The Khayelitsha District hospital.
THE Western Cape health MEC rejected a call to account to the National Council of Provinces (NCOP) on irregularities alleged to have been found at the Khayelitsha District Hospital (KDH).

MEC Nomafrench Mbombo, KDH chief executive Dr Anwar Kharwa, Khayelitsha Eastern Substructure Office head Dr Michael Phillips, Chief Director of Metro District Health Services Dr Giovanni Perez and Head of Department Dr Beth Engelbrecht declined the invitation, stating that the NCOP had no legal right to call them to account on matters relating to the hospital.

Department spokesperson Mark van der Heever said this was as a result of advice sought from the department’s legal counsel.

“On advice from senior legal counsel, the department was advised that it was not appropriate for it to comply with the committee’s request at this point, as it is of the view that the committee is acting outside of the powers afforded to it by the constitution,” he said.

The hearing, held as a response to a petition submitted by the National Education, Health and Allied Workers Union (Nehawu) and chaired by Dumisani Ximbi, chairperson of the NCOP’s select committee on petitions and select undertakings, heard several irregularities ranging from hospital mismanagement to staff intimidation.

Over recent months, the hospital has been hit by reports of poor patient care, staff shortages and financial mismanagement, where the chief executive was awarded R241 266.09 in lieu of untaken leave for the period 2011 to 2015.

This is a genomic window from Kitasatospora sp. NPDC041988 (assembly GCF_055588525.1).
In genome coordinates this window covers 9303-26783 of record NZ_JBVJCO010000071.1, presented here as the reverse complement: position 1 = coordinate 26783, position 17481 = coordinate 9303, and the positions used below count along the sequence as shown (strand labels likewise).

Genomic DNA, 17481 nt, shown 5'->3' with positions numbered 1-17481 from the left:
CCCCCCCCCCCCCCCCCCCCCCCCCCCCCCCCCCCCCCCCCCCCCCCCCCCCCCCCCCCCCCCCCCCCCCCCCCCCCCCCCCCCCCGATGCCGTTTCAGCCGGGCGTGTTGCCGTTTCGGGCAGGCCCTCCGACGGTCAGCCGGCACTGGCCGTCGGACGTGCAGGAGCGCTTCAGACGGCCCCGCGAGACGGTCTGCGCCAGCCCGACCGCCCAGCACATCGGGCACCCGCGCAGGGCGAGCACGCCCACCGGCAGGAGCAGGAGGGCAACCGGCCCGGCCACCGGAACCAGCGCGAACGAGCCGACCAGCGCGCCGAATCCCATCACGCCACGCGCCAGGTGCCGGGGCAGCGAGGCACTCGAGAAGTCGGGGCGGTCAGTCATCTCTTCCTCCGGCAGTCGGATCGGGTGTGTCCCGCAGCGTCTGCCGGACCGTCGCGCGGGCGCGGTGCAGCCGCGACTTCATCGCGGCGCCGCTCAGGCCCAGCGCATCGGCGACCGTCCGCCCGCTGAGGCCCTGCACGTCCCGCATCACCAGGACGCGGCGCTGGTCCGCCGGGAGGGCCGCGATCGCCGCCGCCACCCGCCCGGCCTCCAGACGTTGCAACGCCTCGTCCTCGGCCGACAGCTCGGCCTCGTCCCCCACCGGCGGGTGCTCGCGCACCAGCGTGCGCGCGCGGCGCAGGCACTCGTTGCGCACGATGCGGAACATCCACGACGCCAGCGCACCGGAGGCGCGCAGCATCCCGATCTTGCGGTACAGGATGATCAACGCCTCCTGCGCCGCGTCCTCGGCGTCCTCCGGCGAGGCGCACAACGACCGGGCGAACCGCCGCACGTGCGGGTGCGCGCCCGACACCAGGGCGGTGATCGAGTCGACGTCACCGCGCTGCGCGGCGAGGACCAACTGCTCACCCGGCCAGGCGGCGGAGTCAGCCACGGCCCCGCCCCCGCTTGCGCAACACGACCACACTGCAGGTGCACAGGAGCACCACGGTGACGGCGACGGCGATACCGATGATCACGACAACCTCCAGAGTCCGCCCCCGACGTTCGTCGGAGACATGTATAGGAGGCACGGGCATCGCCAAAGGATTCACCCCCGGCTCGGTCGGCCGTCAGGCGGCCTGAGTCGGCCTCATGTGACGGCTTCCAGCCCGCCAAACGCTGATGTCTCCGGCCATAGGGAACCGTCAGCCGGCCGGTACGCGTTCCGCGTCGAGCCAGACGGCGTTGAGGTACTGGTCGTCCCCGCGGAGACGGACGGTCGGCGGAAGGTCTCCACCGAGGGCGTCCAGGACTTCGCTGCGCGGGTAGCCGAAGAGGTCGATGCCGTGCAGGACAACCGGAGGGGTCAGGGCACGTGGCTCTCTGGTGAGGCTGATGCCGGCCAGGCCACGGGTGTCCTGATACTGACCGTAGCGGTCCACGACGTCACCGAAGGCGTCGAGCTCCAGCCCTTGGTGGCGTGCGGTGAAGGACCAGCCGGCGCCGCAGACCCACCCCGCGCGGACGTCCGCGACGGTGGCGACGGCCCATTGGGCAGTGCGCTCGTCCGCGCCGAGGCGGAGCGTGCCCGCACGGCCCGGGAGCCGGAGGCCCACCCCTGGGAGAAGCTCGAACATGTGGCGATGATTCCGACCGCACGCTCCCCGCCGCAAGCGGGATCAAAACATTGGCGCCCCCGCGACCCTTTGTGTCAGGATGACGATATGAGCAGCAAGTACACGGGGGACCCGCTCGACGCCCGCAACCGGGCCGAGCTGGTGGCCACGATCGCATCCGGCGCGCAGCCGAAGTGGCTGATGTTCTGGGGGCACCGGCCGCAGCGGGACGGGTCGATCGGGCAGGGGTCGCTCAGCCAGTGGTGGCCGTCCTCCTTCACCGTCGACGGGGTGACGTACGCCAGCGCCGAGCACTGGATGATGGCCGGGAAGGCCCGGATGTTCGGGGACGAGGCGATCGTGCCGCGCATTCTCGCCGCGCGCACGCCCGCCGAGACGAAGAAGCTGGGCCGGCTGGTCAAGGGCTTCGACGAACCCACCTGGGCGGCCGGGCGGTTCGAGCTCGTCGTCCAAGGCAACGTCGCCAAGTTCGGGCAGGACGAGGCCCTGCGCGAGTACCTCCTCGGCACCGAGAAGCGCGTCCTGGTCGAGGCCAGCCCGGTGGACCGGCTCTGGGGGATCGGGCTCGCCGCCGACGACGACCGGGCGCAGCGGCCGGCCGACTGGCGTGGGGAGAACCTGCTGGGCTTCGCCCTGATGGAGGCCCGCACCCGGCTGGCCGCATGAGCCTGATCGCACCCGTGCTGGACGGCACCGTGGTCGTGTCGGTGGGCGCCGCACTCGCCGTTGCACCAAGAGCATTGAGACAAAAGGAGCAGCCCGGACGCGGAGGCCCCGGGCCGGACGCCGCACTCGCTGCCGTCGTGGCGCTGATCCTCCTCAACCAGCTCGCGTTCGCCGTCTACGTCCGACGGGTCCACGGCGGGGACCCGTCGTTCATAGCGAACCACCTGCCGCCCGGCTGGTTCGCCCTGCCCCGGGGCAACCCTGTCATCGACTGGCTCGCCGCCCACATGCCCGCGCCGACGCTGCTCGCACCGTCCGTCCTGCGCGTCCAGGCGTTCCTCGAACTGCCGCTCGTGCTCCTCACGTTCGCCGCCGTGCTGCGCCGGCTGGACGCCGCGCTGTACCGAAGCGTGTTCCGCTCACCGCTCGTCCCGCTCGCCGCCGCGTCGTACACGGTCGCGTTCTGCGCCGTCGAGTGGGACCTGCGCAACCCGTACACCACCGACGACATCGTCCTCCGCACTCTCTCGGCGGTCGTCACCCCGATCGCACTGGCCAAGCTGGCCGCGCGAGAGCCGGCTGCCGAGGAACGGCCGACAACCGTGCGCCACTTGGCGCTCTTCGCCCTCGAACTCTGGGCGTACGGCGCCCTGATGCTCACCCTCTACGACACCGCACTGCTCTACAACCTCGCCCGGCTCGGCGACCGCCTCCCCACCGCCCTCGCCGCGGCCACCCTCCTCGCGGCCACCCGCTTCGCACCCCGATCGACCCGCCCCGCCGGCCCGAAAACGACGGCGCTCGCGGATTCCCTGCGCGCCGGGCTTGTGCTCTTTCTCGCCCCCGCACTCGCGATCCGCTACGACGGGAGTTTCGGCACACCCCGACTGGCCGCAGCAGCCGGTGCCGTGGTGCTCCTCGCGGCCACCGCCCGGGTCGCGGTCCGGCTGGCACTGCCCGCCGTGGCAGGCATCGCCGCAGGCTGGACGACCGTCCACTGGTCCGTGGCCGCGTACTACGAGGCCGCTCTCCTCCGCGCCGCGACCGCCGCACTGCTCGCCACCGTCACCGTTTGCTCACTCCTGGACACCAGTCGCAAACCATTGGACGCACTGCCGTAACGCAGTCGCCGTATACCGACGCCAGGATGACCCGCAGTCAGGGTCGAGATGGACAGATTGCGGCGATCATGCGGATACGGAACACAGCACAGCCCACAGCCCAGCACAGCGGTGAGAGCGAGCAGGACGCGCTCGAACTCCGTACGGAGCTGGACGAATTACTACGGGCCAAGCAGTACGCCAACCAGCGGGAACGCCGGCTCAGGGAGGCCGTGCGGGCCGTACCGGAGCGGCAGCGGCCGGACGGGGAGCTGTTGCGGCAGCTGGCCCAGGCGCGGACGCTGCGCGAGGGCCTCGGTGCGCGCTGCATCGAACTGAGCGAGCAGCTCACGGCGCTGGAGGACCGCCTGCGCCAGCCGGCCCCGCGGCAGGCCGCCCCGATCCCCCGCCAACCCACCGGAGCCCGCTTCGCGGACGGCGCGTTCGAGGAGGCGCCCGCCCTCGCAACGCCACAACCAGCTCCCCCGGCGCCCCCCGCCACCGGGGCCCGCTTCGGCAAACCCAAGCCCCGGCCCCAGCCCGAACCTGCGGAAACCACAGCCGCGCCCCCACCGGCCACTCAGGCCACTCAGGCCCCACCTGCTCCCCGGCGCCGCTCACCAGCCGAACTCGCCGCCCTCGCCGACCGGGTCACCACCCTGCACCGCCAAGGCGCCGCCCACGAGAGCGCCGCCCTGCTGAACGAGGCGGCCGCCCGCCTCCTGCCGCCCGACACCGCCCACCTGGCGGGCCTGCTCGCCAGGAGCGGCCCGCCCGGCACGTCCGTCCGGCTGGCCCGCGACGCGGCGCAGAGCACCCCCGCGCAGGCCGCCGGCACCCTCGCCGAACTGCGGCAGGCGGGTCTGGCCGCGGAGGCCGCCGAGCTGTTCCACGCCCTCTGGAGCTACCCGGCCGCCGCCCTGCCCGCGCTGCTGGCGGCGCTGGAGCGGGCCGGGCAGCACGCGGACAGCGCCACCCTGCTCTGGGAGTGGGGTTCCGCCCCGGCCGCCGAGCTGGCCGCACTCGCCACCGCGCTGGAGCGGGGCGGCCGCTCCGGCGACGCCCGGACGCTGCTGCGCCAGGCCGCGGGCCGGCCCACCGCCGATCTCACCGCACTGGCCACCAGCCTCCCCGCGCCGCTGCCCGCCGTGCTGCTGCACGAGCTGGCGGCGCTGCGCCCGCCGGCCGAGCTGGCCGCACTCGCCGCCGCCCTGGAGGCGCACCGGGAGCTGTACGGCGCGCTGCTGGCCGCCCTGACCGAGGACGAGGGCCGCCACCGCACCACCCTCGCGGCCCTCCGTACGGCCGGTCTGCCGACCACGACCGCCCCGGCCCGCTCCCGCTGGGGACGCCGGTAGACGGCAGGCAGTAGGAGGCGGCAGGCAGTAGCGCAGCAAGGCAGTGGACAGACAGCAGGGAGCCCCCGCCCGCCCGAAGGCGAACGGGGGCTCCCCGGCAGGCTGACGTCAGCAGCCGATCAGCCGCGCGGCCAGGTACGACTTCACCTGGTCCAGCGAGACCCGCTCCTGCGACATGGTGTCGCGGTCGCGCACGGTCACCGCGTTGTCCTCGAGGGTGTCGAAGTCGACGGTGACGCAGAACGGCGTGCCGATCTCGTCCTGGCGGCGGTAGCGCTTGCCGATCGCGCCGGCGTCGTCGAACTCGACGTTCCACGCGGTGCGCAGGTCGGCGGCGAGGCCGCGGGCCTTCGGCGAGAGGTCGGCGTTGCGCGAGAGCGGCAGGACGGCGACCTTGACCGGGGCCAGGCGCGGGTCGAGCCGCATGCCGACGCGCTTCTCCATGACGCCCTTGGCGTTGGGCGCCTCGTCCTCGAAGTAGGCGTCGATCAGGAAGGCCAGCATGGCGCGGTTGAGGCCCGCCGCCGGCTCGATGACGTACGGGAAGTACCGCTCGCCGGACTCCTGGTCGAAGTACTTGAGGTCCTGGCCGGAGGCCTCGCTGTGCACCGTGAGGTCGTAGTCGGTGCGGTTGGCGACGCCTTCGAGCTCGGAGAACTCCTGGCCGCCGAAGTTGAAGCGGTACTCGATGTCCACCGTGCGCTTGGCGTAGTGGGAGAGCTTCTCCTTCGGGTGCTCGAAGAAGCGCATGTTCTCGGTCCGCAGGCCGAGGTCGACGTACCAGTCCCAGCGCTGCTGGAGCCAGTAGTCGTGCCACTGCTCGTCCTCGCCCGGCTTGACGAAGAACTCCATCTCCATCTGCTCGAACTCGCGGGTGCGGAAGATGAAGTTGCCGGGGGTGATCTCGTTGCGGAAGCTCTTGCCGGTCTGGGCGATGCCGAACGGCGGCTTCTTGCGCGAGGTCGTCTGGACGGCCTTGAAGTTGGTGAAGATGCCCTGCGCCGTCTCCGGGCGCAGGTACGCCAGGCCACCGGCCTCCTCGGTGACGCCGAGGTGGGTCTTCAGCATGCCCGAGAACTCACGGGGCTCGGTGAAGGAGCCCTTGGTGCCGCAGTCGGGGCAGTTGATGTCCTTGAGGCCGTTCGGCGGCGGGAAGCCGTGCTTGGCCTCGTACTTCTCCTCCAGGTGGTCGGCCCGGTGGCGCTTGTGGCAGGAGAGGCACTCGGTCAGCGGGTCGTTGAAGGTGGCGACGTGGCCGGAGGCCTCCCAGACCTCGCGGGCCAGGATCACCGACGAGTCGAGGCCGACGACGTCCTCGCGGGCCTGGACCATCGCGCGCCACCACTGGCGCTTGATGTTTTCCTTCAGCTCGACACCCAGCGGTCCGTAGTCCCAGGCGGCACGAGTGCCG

They also heard of how a nurse, had been dismissed without a formal hearing for allegedly asking questions about decisions made by her superiors, sexual assault, misuse of funds as well as staff shortages.

Nurse Thandeka Mdekazi alleged that a colleague had been drugged and sexually assaulted by a doctor and the matter was reported to the police, but the had department insisted on dealing with the matter internally.

While the department confirmed the incident, it said that it could not engage the media on the matter.

Mdekazi also alleged she had been dismissed without a formal hearing.

“There was no hearing, no minutes to prove that there was a hearing, and when I appealed my dismissal on November 30th, I lost the case on the 11th of December, but found out through the medical aid scheme that my benefits had been cut as of November 30th.

“I then questioned how it was possible for me to lose an appeal in December, but my termination, according to the department, was sent through to the medical aid as being the 30th of November. It was clear that a decision was made before any formal engagements,” she said.

Mdekazi is challenging the dismissal.

While the department acknowledges and confirms staffing issues, Van der Heever dispels claims that staff have been bullied or contracts illegally terminated.

“Between January and September 30, 2018, 26 disciplinary processes against staff were initiated which ranged from being absent with no reason to poor performance and refusal to carry out instructions. All disciplinary processes adhered to the labour relations policies and procedures, which allows for a fair process that makes provision for appeals. During this period, the hospital had 40 terminations of services,” said Van der Heever.

Olwethu Sigogo, Nehawu regional branch manager and shop steward at the hospital, said the irregularities at KDH adversely affected the community as a whole. Sigogo told the hearing that “it is the working-class of Khayelitsha that is suffering because of these irregularities”.

Nehawu now demands that a thorough investigation into all its submissions be done and the image of the hospital be restored.

Ximbi and his committee could not give a ruling or recommendations on the matter this week and said they would ensure that the MEC and other officials would avail themselves to account to the committee in order for an informed decision is made.